This condemnation is against the pursuers of drunken revelry. They waste their lives in drinking bouts and entertainment without a thought about God or expressing gratitude for His blessings. Perhaps the music and entertainment is meant to dull their consciences' to the consequences of their actions. The prophet is not condemning music. Music and singing is a gift from God and part of liturgical worship in the Jerusalem Temple.

Question: What is meant by "the works of Yahweh" to which they never give a thought in verse 12? See Gen 12:3; 18:18; 22:18; Gal 3:8.
Answer: The phrase probably refers to the fact that the Israelites are supposed to be God's partners in His work in human history and His plan of salvation for mankind that is meant to cumulate in a world-wide blessing that was promised through them as the descendants of Abraham.

Question: What will be their judgment?
Answer: Both the upper classes and the common people who indulged themselves in this way will suffer the same judgment which is exile from the land where they were blind to the sufferings of others. Now they will suffer and experience starvation and thirst. Their ultimate destination is judgment in Sheol, the abode of the dead, from which none can escape.

The gates of Heaven were closed from the time of the Fall of Adam (CCC 536), and, therefore, Sheol was the destination of all the dead prior to the Resurrection of the Christ.(1) Christ holds the keys of both death and Sheol/Hades (Rev 1:18; Phil 2:10). The Catechism on Sheol: "Scripture calls the abode of the dead, to which the dead Christ went down, hell' "Sheol in Hebrew or Hades in Greek "because those who are there are deprived of the vision of god. Such is the case for all the dead, whether evil or righteous, while they await the redeemer: which does not mean that their lot is identical, as Jesus shows through the parable of the poor man Lazarus who was received into Abraham's bosom.' It is precisely these holy souls, who awaited their Savior in Abraham's bosom, whom Christ the Lord delivered when he descended into hell.' Jesus did not descend into hell to deliver the damned, nor to destroy the hell of damnation, but to free the just who had gone before him" (CCC 633 quoting Roman Catechism I, 6, 3 and the Council of Rome). Sheol continues to exist as a state of purification for the just who are destined for Heaven but require a final cleansing of confessed mortal sins and unconfessed venial sins (Purgatory; CCC 1030-32; 1 Cor 3:12-15) until the Last Judgment when both death and Sheol will be destroyed (Rev 20:14).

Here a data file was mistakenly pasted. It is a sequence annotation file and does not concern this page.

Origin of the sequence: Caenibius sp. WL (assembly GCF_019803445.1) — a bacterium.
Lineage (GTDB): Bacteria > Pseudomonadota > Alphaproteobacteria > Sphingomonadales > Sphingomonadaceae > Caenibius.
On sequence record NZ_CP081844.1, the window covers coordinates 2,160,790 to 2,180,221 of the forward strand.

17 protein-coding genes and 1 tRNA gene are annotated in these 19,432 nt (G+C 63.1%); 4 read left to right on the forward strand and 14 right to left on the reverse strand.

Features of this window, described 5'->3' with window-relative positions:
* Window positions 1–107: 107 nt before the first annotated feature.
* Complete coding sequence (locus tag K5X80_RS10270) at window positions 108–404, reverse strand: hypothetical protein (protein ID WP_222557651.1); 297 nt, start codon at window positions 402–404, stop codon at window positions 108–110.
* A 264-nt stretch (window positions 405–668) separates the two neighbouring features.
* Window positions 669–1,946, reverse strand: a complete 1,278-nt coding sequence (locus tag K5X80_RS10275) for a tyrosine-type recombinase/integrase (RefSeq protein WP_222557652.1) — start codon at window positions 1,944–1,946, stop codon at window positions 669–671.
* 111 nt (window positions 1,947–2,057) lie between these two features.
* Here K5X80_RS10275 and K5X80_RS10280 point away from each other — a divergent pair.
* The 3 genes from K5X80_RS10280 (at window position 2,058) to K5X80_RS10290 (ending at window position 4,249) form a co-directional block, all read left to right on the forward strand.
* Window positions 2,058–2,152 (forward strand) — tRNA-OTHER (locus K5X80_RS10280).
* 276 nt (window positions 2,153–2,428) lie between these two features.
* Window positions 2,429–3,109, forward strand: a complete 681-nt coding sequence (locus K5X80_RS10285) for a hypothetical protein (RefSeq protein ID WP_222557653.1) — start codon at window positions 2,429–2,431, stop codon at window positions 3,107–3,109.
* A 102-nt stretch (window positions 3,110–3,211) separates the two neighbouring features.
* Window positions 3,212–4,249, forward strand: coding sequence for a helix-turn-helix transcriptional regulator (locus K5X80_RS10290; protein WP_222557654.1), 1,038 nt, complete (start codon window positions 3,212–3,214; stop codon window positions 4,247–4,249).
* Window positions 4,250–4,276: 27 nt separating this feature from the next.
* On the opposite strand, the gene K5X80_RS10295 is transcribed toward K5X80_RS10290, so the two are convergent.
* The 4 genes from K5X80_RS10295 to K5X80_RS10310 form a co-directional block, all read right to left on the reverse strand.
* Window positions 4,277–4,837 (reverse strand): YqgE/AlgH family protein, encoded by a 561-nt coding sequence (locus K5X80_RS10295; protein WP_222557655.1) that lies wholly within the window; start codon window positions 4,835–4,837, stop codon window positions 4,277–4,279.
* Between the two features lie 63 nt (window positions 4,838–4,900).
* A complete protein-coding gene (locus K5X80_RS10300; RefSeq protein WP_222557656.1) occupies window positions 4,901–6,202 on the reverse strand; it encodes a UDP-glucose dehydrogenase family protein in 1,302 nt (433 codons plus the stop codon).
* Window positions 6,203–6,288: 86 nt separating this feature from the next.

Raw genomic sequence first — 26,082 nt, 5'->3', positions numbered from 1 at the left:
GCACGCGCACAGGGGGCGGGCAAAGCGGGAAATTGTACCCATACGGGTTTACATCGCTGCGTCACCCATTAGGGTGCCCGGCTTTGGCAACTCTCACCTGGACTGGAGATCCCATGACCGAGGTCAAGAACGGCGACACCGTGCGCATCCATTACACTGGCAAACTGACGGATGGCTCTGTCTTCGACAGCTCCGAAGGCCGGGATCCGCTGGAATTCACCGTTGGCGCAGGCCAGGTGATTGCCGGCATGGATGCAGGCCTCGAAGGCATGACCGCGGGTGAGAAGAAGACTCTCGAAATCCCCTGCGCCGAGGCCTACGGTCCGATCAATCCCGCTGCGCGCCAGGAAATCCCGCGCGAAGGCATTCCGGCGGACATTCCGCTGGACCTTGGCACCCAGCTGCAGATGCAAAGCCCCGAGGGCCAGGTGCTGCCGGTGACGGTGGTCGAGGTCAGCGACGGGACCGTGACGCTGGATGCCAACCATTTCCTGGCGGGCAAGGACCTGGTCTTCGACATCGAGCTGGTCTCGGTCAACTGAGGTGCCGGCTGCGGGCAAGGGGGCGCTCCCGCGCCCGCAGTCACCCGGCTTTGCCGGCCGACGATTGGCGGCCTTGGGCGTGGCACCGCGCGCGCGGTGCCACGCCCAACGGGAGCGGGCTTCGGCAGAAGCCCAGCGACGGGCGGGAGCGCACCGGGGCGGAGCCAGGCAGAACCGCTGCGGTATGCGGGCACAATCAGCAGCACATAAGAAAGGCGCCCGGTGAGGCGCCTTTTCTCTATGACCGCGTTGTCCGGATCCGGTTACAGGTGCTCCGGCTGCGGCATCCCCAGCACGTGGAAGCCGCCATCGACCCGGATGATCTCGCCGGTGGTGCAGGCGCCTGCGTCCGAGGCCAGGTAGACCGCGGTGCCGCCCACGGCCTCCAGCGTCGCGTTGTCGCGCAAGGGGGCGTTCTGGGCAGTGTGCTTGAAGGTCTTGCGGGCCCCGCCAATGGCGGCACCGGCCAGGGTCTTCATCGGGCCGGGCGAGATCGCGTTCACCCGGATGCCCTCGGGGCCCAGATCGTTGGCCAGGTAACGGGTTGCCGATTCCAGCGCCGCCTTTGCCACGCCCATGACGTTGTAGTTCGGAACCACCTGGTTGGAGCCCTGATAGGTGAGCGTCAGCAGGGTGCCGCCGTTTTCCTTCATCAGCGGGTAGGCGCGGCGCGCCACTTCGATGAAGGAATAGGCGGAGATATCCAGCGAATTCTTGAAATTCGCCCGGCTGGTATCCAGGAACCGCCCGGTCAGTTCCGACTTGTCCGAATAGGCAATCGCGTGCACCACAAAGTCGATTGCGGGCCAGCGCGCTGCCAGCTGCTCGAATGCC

14 [Therefore] that is why Sheol opens wide its throat and gapes with measureless jaw and down go her noblemen and populace and her loud revelers merry to the last! 15 Human nature has been humbled, humankind brought low, and the eyes of the proud have been humbled. 16 Yahweh Sabaoth is the more respected for his judgment, God the Holy One has displayed his holiness by his justice!

Sheol is the leveler of humanity and is pictured as a great monster with a gaping mouth. The proud and arrogant and all humanity will at last be humbled in Sheol.
Question: Which of Yahweh's attributes is demonstrated by judgment in Sheol?
Answer: Sheol demonstrates God's holiness and His divine justice because those who thought they were above human justice for their bad deeds will face justice when they are condemned to pay for their sins in Sheol.

God the Holy One has displayed his holiness by his justice!

God's holiness sets him apart from all created things, and since He transcends them they cannot contaminate Him. This is why Jesus was not contaminated by sinners and the ritually impure but He imparted His holiness to them when he healed them physicals and spiritually. This perfect sanctity of God is apparent in His dealings with human beings in its aspect as divine justice, emphasizing its moral nature: God both rewards good and punished evil "this is God's judgment.